How Graphics Can Support Re-entering the Workplace

By Julie Maggos, SEGD, LEED AP | Senior Director of Experiential Design

Original photography © Alex Grummer. Confidential Client, Seattle.

As we grapple with the new realities of returning to the post-COVID-19 workplace, the IA Interior Architects EGD (experiential graphic design) team is exploring how graphics and signage may help to direct and inform employees to new policies and protocols that will be in place upon their return.

IA’s Revived Workplace program addresses every aspect of the workforce experience as facilities and workplace experience managers prepare their teams for the eventual return to the workplace. The EGD team's role in this, namely the Protocol Signage & Graphics Turnkey Solution, centers around a signage kit of parts that can be easily adapted to the clients and brands with whom we work. Focusing on navigation and change management, the efforts can be informed by the IA Workplace Readiness Assessment and Action Plan, or adjusted to fit into an existing schema. The package of signage and wayfinding tools offers an expeditious solution for organizations eyeing a return to the workplace in the next few weeks or months.

Never have clear signage, wayfinding and graphic communication in the workplace been more important. Initially, there is a need to quickly adapt with immediate signage that is direct and informational. These solutions will likely be temporary, lower cost design interventions, but they don’t have to be austere. As an example, messaging on hand sanitizer stations can match the voice and style of your organization. A simple graphic and message that fits your brand can go a long way to being authentic, reassuring, and motivating for employees.

After associates settle in,longer term solutions can be softer, friendlier, and more about adapting to the new normal. These solutions will be more integrated reminders about codes of behavior. For example, in order to remind everyone to continue to wash hands for 20 seconds (a habit we should all adopt permanently), why not install an engaging graphic of song lyrics next to the sink. (here are some suggested songs to sing for 20 seconds) Or a light in the faucet can change color as you place your hands underneath and only turns off after 20 seconds have passed.

Because we believe that this adaptation should be an ongoing effort beyond the initial signage install, we challenged our team to brainstorm solutions for helping employees feel comfortable and safe in the changed workplace. We embarked on this endeavor in the same manner that we would approach any of our design projects—by focusing on the human experience. We explored both simple-to-execute and more complex concepts, and we put no limit on the imagination of our team members. We simply asked: how can we use design thinking to improve the revived workplace experience?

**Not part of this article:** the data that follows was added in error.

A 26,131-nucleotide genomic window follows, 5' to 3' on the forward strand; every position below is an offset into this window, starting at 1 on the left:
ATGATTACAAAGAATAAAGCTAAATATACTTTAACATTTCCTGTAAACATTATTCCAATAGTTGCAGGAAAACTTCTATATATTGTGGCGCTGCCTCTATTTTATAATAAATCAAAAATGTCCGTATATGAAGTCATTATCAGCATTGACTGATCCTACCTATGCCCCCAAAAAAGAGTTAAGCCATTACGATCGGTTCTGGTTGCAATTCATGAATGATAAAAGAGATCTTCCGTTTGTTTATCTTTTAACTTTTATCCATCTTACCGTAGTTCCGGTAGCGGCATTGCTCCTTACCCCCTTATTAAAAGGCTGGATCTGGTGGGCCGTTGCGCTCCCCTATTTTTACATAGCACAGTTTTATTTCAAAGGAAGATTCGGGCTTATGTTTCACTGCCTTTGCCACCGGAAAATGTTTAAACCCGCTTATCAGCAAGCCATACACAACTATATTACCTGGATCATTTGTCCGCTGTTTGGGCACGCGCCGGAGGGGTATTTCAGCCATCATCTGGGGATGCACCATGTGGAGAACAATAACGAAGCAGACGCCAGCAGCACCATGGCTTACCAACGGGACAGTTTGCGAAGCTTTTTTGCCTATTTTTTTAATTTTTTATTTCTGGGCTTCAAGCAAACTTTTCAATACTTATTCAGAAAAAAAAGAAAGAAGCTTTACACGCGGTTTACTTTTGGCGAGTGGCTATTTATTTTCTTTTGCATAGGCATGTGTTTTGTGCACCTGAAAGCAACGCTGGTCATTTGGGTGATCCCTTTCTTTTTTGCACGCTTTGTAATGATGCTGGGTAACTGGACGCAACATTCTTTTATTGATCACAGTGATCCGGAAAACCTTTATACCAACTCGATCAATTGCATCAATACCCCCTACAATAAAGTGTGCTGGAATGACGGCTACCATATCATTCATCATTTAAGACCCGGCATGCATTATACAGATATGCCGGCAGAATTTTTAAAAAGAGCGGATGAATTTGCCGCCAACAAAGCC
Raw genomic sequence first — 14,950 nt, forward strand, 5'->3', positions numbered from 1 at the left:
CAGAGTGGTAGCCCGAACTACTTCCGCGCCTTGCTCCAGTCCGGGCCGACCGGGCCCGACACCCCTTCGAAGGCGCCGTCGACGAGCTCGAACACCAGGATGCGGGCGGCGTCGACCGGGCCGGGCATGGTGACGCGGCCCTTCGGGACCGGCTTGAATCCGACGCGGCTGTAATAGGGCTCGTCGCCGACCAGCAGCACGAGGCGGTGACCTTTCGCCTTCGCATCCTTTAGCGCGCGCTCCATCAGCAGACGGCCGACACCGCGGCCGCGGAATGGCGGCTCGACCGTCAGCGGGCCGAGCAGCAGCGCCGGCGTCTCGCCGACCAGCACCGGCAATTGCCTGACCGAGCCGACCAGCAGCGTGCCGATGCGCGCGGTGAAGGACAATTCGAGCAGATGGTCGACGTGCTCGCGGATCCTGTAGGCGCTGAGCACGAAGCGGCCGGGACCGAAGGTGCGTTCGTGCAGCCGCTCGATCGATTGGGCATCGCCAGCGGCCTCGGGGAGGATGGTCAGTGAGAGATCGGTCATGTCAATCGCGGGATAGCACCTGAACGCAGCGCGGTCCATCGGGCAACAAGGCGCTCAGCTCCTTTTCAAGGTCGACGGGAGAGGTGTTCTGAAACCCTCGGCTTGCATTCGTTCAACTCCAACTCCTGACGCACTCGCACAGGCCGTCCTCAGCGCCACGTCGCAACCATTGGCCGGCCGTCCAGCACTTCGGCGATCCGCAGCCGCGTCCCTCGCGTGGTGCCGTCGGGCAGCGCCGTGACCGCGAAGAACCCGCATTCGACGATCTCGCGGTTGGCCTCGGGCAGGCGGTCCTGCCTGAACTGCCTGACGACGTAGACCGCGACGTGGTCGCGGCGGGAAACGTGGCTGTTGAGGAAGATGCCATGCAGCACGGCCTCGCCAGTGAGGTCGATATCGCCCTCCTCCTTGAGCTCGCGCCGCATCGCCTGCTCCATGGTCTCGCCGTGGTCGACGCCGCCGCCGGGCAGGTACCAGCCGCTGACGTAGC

Below is a visual compilation of a selection of our ideas:

Offices are gathering places that establish the culture of the organization, and we know that graphics can help magnify and solidify that culture. During this next step of returning to the office, IA believes it is important to proceed thoughtfully, lead with empathy, and focus on the best possible solution for the human experience.

Julie Maggos, SEGD, LEED AP

Senior Director of Experiential Design

Julie Maggos is a seasoned experiential design professional with a degree in graphic design. It was during her first job at an architectural firm that she discovered the world of “Environmental Design” and the rest is history. As Senior Director of Experiential Design at IA Interior Architects, Julie helps organizations convey their message, share their story, and engage their users within their spaces. She is responsible for defining their desired experience by planning and executing visual design solutions appropriate to context. Julie is passionate about mentoring and growing the next generation of designers and leaders within the experiential design field.

The image of a government agency as progressive is not the norm in the public imagination. But the General Services Administration (GSA) is just that. Established in 1949 by President Harry Truman as an independent agency of the United States government, GSA consolidated several agencies, including the Public Building Administration and Federal Works Agency, to administrate supplies and provide workspaces for federal employees. Evolving in that mission, GSA today, among a legion of responsibilities, continues to provide the workplace for government agencies by managing and constructing over 371 million square feet in approximately 8,600 buildings for more that 2,200 communities nationwide, which includes the preservation of existing historic government-owned buildings and the leasing and management of commercial real estate.

Read More

We recently caught up with Retail Design Director Ron Singler and asked him a few questions about the new landscape of retail design from multi-channel environments to emotional appeal to apps and sustainability.

Read More

By Julia Fuller and Alex Carmer Zwift, Garrett Rowland Photography Pervasive, impactful, highly profitable, gaining momentum every year, with a transformative boost sure to come from the developing Metaverse—gaming is a phenomenon on every continent. And designing for these creative enterprises presents a special set of circumstances and considerations that affect this dynamic industry’s work …continued.

Read More